Gastric Bypass and Alcoholism

Craig Thompson had  wrestled with his weight since he was a child.

Ironically, he was recruited when he was in the Navy to become a sumo wrestler in Japan. He enjoyed the stint for a while,  until he tipped the scales at 400 pounds.

Thompson returned to the states and tried every diet under the sun, but he was miserable.

“The height of the miserability [sic] was when I was on a flight from Dallas to New Jersey and the plane had to wait until they got me a seat belt extension,” he said.

The shame Thompson felt from hearing over the intercom that the plane would be delayed was humiliating enough to make him undergo gastric bypass surgery.

In one year he dropped 200 pounds, but he gained another pressing problem.

“About six months out, I was a knuckle-dragging drunk,”  Thompson said. “I started doing stuff like drinking and driving, and I should’ve hurt somebody, but only by the grace of God did I not kill somebody.”

He’s not alone in his fight with alcoholism.

The Journal of the American Medical Association (JAMA) just came out with a study in June where a little more than a thousand people who underwent Roux-en-Y gastric bypass were determined to become twice as likely to develop alcohol-use disorders about a year or so after surgery.

“We were so glad to see studies vouch for what we already know,” said Brenda Iliff with Caron Texas, an addiction treatment center.

Iliff is the clinical director of Caron Texas and has been speaking on the seriousness of this subject.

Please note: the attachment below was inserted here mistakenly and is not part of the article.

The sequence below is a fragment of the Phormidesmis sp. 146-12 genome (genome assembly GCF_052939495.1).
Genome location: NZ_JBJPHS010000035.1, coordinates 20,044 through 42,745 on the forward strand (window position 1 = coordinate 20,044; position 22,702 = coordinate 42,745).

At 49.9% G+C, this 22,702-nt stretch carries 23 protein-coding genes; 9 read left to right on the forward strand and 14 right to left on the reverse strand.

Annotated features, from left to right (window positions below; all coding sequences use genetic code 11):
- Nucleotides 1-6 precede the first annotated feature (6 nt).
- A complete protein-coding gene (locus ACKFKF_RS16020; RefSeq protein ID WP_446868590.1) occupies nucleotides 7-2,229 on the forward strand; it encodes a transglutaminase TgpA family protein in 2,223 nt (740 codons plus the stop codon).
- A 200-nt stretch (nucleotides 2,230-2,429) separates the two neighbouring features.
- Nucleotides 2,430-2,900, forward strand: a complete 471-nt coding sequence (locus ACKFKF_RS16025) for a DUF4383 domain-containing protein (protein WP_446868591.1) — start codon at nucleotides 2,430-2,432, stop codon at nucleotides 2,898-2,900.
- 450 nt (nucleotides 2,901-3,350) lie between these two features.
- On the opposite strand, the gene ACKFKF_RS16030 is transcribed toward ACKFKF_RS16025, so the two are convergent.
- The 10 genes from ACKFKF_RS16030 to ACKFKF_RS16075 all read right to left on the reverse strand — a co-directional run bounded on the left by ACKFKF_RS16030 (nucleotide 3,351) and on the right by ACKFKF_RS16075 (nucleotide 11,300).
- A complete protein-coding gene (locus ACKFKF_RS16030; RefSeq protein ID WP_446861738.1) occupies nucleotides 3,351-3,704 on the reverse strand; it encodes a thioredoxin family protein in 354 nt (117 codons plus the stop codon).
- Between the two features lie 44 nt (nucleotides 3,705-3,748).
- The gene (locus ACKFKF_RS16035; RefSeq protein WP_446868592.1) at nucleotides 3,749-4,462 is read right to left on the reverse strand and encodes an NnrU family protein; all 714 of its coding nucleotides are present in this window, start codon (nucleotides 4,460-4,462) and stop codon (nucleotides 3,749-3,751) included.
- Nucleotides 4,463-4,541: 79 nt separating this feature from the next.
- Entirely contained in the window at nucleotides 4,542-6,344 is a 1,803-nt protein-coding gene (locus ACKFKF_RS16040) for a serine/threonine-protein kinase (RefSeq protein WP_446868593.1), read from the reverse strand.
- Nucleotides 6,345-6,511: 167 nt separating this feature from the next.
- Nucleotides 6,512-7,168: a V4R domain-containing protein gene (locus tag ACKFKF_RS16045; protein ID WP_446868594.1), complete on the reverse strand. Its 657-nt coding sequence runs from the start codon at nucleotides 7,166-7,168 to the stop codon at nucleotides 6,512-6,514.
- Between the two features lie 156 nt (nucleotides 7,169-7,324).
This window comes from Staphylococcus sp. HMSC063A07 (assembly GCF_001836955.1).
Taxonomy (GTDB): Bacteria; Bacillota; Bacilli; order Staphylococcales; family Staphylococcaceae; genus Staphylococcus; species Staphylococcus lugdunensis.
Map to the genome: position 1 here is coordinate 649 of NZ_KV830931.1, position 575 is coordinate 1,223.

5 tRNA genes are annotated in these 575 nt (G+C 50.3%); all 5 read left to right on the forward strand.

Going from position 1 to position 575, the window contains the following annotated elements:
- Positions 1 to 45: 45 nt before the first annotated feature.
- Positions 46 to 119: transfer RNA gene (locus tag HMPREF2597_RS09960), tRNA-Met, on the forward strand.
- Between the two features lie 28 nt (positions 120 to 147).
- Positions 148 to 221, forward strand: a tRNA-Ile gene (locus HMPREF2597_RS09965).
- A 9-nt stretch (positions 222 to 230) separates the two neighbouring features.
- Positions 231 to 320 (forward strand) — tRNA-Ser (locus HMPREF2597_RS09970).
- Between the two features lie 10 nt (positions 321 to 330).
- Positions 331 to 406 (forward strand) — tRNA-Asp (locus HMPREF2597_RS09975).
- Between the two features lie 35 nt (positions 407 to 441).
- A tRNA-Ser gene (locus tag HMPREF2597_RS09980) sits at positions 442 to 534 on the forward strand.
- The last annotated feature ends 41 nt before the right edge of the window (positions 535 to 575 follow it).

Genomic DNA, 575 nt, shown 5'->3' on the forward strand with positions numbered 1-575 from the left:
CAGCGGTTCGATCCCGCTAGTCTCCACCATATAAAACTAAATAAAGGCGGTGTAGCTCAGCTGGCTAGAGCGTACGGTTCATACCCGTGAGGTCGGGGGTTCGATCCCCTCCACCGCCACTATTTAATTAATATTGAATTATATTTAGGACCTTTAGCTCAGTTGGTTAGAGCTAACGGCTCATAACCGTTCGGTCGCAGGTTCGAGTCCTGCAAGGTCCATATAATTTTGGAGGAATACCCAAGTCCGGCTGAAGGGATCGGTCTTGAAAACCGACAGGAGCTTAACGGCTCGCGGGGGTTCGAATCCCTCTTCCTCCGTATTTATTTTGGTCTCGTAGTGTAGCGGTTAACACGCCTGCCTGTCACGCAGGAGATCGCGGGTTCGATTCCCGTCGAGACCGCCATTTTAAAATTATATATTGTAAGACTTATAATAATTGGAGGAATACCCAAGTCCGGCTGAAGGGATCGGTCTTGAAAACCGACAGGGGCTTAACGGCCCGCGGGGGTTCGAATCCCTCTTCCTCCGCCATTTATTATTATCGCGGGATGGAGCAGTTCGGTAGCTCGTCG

“The National Institute of Health did an ever bigger study,” she said. “They followed 12,000 gastric bypass patients over 25 years and found people who had gastric bypass were four times more likely to end up in treatment for alcohol addiction.”

She said they often doubted stories when weight loss patients would come in and say they did not have an alcohol problem before surgery, but they would double check with family and found out they were being truthful. She is not surprised.

“It’s moving from one addiction to another,” Iliff said. “Ultimately, it’s about healing the hole inside.”

Thompson who owns his own production and mobile app company, learned the solution to his dilemma was going to rehab, which he did for 90 days to treat his alcoholism.

“Being thinner does not cure all of your problems,” he said. “I had to dig deep and work hard to get to the root cause of what made me want to use food and alcohol to mask my pain. Now, I’m good.”

He has been sober for years, and maintains his own weight loss surgery online channel where he gives 90-second video messages of what to consider before bariatric surgery and what one should anticipate afterward.

“I think now that you have these studies showing the correlation between alcoholism and weight loss surgery, doctors have to do a better job of informing potential patients of the pitfalls, because surgery only treats the symptoms,” Iliff said.


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